Since its inception, the Friends for the Abbott Marshlands have played a pivotal role in advocating for the preservation and stewardship of the marshlands. They've organized various educational programs, symposia, nature walks, and juried photography shows to raise awareness and encourage stewardship of this unique ecosystem. The Friends for the Abbott Marshlands Advisory Board meets periodically to advise on program design and execution, fundraising, and engagement in any and all activities related to the preservation of the Abbott Marshlands.

The area is named "Abbott Marshlands" in recognition of the important archaeological legacy of the marsh and of Charles Conrad Abbott, a 19th and early 20th century archaeologist and naturalist, who lived on the bluffs near the marsh and who wrote extensively about it.


Princeton Hydro's Work at Abbott Marshlands

Recognizing the urgent need to restore the Abbott Marshlands, Mercer County contracted Princeton Hydro to spearhead a multi-year, multi-phased restoration initiative. The project aimed at reducing and controlling the invasive Phragmites australis while increasing the presence of native marsh vegetation.

Princeton Hydro conducted a Floristic Quality Assessment to identify invasive areas and to establish a baseline for the restoration efforts. The team also performed hydrologic monitoring to understand tidal stage elevations. From 2018-2019, herbicide treatments were consistently conducted to combat the invasive phragmites. In the winter of 2019-2020, 46 acres of phragmites was cut and rolled with our Marsh Master using a modified steel roller attachment. The phragmites was then removed by raking, which in turn exposed the marsh plain’s substrate and seedbank to promote germination of the native marsh vegetation. Extensive areas of wild rice, mud plantain, broad leaved cattail, water purslane, pickerelweed, and arrow arum colonized the areas formerly overtaken by phragmites within the first growing season after the marsh plain was exposed. The project also includes the creation of 500 linear feet of living shoreline, a freshwater mussel bed, and a sustainable boat launch.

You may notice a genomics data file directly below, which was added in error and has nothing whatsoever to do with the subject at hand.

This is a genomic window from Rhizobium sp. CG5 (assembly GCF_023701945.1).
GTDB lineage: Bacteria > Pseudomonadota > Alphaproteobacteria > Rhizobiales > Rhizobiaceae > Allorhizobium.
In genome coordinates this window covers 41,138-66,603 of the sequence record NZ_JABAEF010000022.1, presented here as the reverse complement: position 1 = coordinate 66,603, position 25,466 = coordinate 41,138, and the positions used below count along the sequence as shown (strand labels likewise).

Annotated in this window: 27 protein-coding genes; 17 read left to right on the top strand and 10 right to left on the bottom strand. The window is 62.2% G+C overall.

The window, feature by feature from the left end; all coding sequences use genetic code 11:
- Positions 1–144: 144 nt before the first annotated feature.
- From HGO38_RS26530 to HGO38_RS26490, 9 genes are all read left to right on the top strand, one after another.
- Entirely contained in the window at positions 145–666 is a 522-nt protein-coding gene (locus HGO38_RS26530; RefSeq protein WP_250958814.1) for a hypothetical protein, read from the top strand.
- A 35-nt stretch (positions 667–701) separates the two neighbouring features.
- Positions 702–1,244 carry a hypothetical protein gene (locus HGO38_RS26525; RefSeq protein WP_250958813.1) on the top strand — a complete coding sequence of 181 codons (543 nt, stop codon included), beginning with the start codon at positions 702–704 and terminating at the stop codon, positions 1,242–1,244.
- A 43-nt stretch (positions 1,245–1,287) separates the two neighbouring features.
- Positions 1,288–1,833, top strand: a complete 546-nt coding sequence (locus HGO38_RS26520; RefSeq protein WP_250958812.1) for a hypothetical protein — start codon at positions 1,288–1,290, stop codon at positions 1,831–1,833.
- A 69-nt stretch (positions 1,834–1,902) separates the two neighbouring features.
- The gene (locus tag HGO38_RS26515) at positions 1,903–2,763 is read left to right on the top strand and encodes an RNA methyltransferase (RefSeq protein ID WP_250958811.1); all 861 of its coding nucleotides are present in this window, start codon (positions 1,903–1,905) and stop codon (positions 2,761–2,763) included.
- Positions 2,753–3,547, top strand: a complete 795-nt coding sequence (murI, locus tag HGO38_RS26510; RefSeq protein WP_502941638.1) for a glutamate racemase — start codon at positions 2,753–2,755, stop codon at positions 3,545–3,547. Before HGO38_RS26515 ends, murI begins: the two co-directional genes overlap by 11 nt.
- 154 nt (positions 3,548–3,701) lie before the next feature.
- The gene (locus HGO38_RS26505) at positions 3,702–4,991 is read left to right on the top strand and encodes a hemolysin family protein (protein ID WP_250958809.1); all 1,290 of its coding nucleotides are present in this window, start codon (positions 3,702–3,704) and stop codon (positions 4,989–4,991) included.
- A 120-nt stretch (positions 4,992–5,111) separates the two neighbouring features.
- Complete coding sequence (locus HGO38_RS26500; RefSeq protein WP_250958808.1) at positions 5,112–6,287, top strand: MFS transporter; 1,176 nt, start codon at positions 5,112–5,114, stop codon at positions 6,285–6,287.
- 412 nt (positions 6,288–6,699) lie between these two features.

[gallery link="none" columns="4" ids="14049,7137,14058,14055"] [caption id="attachment_14053" align="aligncenter" width="749"] Drone imagery from Winter 2020 after herbicide treatment and rolling and cutting of Phragmites at Roebling Park.[/caption]

This comprehensive and collaborative restoration effort not only targets invasive species but also focused on enhancing biodiversity; improving recreational opportunities such as kayaking and bird watching; enhancing the overall visitor experience at John A. Roebling Memorial Park, which is part of Abbott Marshlands; and creating opportunities for community engagement and appreciation of this natural treasure.


Learn More

Click here to learn how you can get involved with supporting and participating in initiatives aimed at protecting and cherishing the Marshlands for generations to come. To take a deeper dive into Princeton Hydro's work at Abbott Marshlands, click here.

A founding partner of Princeton Hydro, Mark is a pioneer in the field of restoration ecology, and helped get the conservation science movement off the ground in the 1980s. He holds a Bachelor of Science in Biology from Moravian College and Master of Science in Plant Ecology from Rutgers University. For more than two decades, Mark has overseen wetland and terrestrial ecology projects at Princeton Hydro, including many complex restoration projects that require unique solutions.

Mark, along with Princeton Hydro team members Dana Patterson and Michael Rehman, CERP, PWS and representatives from Mercer County and Friends of the Abbott Marshlands, led a educational course and field exploration of the Abbott Marshlands as part of the New Jersey Department of Environmental Protection (NJDEP) annual Youth Inclusion Initiative. Learn more here.